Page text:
In the last decade, the exclusive role of the hippocampus in human declarative learning has been challenged. Recently, we have shown that gains in performance observed in motor sequence learning (MSL) during the quiet rest periods interleaved with practice are associated with increased hippocampal activity, suggesting a role of this structure in motor memory reactivation. Yet, skill also develops offline as memory stabilizes after training and overnight. To examine whether the hippocampus contributes to motor sequence memory consolidation, here we used a network neuroscience strategy to track its functional connectivity offline 30 min and 24 h post learning using resting-state functional magnetic resonance imaging. Using a graph-analytical approach we found that MSL transiently increased network modularity, reflected in an increment in local information processing at 30 min that returned to baseline at 24 h. Within the same time window, MSL decreased the connectivity of a hippocampal-sensorimotor network, and increased the connectivity of a striatal-premotor network in an antagonistic manner. Finally, a supervised classification identified a low-dimensional pattern of hippocampal connectivity that discriminated between control and MSL data with high accuracy. The fact that changes in hippocampal connectivity were detected shortly after training supports a relevant role of the hippocampus in early stages of motor memory consolidation.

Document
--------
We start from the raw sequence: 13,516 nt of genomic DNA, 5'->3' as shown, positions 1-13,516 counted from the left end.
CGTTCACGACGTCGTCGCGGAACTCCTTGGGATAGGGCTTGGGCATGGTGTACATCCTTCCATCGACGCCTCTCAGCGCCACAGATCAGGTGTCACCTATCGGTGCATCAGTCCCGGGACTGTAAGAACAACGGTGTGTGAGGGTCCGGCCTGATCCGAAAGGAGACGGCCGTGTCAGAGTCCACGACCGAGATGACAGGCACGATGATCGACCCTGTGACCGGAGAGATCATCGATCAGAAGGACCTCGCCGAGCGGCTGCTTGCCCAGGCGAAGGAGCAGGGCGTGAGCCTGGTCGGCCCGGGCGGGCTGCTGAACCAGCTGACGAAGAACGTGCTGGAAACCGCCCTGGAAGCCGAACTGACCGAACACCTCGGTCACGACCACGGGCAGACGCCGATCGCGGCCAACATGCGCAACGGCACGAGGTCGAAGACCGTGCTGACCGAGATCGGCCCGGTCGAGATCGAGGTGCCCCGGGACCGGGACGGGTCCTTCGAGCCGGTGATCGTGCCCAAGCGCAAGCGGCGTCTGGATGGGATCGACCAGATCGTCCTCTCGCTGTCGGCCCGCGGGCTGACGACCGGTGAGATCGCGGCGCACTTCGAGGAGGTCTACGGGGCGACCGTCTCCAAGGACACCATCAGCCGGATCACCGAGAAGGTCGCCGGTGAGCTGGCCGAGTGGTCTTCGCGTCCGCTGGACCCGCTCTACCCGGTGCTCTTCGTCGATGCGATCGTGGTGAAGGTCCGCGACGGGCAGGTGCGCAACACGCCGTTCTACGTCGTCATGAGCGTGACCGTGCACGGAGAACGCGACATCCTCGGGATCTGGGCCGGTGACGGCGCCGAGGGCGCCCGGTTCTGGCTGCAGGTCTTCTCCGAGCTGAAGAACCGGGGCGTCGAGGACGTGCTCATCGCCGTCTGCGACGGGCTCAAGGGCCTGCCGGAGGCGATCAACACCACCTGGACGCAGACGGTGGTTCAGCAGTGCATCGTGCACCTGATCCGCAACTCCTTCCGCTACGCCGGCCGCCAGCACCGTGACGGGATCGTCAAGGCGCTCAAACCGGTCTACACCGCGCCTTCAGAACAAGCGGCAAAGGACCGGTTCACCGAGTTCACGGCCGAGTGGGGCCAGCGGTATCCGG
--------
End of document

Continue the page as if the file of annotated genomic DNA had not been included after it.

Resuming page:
Keywords: consolidation; functional connectivity; graph-theory; machine learning; motor sequence learning.
© The Author(s) 2022. Published by Oxford University Press. All rights reserved. For permissions, please e-mail: email@example.com.